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Economic Inequality in the ‘Democratic’ Nepal: Dimensions and Implications
Unformatted Document Text:  23 The relatively higher average expenditures, incomes, and wealth for the HCH’s, for example, substantiate the widely held thesis that the hierarchical, Hindu caste system has tended to largely determine one’s access to economic resources (Bista 1991; Ganguly and Shoup 2005; Lawoti 2005; UNDP 2004). This partly explains why the MCH’s and LCH’s as well as the Muslims continue to experience a relatively weak position on economic resources. The suggestion that Newars were able to capitalize on their socio-economically privileged position (Gellner 2007; UNDP 2004) helps explain their ascendance in the economic ladder during the late 1990s and early 2000s. Yet, the abruptly deteriorating position of the Janjatis during the period is difficult to explain. That, just like the MCH’s, LCH’s, and Muslims, the Janjatis have had lower participation in public service and other socially privileged activities (Gellner 2004; Lawoti 2005; Murshed and Gates 2005; UNDP 2004) cannot fully explain these relatively recent changes. This phenomenon, if operational, would not let them acquire such economically esteemed status in 1996 or perhaps even prior to this. More fully understanding this would involve examining, inter alia, occupational heritage, political apathy, corruption, and foreign employment and remittances, issues that require more comprehensive data. Each of the seven major caste and ethnic categories included here embodies a diverse group of people and the movements of the group averages do not fully capture everyone’s experiences with access to resources. Together with the improved position of the Newars, for example, their within group inequality has also increased, suggesting that a significant portion of the Newars may have been still left behind. While the vertical inequality has decreased among the HCH’s as well as the Janjatis, this may lead to different outcomes. The condition of most of the HCH’s has improved, as the increase in their access to economic resources indicates. At the same time, the condition of most of the Janjatis has deteriorated over time, thus magnifying their differences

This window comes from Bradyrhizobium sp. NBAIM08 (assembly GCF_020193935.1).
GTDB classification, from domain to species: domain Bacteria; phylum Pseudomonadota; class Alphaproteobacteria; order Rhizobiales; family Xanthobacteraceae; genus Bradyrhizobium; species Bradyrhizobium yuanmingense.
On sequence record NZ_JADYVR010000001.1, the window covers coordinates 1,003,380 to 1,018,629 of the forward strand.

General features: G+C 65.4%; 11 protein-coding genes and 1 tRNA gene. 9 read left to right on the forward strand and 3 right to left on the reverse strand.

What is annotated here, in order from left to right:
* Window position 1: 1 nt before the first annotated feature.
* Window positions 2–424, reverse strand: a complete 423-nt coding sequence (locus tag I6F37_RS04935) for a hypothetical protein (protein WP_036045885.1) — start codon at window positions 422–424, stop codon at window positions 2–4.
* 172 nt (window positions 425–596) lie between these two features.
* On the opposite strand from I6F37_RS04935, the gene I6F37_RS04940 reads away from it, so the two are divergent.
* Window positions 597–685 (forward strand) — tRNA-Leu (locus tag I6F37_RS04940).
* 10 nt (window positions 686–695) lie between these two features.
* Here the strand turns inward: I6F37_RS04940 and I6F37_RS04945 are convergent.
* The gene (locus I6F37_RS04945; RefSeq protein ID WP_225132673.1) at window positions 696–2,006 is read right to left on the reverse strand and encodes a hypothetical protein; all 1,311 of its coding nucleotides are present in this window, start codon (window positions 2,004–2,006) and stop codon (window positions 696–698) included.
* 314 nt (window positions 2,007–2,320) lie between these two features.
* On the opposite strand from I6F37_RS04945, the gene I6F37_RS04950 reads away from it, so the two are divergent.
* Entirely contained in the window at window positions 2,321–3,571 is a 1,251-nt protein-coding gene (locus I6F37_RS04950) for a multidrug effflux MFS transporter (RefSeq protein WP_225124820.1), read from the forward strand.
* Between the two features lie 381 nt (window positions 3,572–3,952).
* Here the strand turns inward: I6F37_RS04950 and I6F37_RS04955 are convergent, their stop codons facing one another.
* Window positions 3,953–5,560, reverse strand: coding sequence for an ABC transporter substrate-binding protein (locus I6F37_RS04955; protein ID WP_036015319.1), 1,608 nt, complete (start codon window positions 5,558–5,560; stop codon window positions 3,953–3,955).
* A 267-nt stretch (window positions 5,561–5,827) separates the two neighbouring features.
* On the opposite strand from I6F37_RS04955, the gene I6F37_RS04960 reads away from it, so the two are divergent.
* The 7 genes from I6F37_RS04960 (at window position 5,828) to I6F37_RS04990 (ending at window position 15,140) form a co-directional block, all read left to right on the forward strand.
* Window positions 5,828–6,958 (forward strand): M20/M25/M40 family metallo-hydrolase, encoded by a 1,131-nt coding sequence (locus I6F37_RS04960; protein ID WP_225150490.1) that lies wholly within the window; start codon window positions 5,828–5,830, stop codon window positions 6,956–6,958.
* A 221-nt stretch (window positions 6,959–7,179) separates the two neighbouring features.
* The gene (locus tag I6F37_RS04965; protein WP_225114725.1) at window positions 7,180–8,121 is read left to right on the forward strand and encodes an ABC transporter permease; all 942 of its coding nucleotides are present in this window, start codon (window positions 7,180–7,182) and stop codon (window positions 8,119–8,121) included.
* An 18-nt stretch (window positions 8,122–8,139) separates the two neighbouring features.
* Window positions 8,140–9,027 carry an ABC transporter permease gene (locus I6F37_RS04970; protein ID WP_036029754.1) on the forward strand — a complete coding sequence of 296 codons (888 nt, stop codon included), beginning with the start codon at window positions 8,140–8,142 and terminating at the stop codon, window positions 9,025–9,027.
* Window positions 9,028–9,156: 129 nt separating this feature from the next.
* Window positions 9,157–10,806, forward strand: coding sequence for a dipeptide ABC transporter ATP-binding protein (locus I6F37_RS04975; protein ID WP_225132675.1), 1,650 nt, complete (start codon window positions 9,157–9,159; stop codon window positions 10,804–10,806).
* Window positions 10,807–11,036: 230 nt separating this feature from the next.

Authors: Wagle, Udaya.
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23
The relatively higher average expenditures, incomes, and wealth for the HCH’s, for example,
substantiate the widely held thesis that the hierarchical, Hindu caste system has tended to largely
determine one’s access to economic resources (Bista 1991; Ganguly and Shoup 2005; Lawoti
2005; UNDP 2004). This partly explains why the MCH’s and LCH’s as well as the Muslims
continue to experience a relatively weak position on economic resources. The suggestion that
Newars were able to capitalize on their socio-economically privileged position (Gellner 2007;
UNDP 2004) helps explain their ascendance in the economic ladder during the late 1990s and
early 2000s. Yet, the abruptly deteriorating position of the Janjatis during the period is difficult
to explain. That, just like the MCH’s, LCH’s, and Muslims, the Janjatis have had lower
participation in public service and other socially privileged activities (Gellner 2004; Lawoti
2005; Murshed and Gates 2005; UNDP 2004) cannot fully explain these relatively recent
changes. This phenomenon, if operational, would not let them acquire such economically
esteemed status in 1996 or perhaps even prior to this. More fully understanding this would
involve examining, inter alia, occupational heritage, political apathy, corruption, and foreign
employment and remittances, issues that require more comprehensive data.
Each of the seven major caste and ethnic categories included here embodies a diverse group of
people and the movements of the group averages do not fully capture everyone’s experiences
with access to resources. Together with the improved position of the Newars, for example, their
within group inequality has also increased, suggesting that a significant portion of the Newars
may have been still left behind. While the vertical inequality has decreased among the HCH’s as
well as the Janjatis, this may lead to different outcomes. The condition of most of the HCH’s has
improved, as the increase in their access to economic resources indicates. At the same time, the
condition of most of the Janjatis has deteriorated over time, thus magnifying their differences


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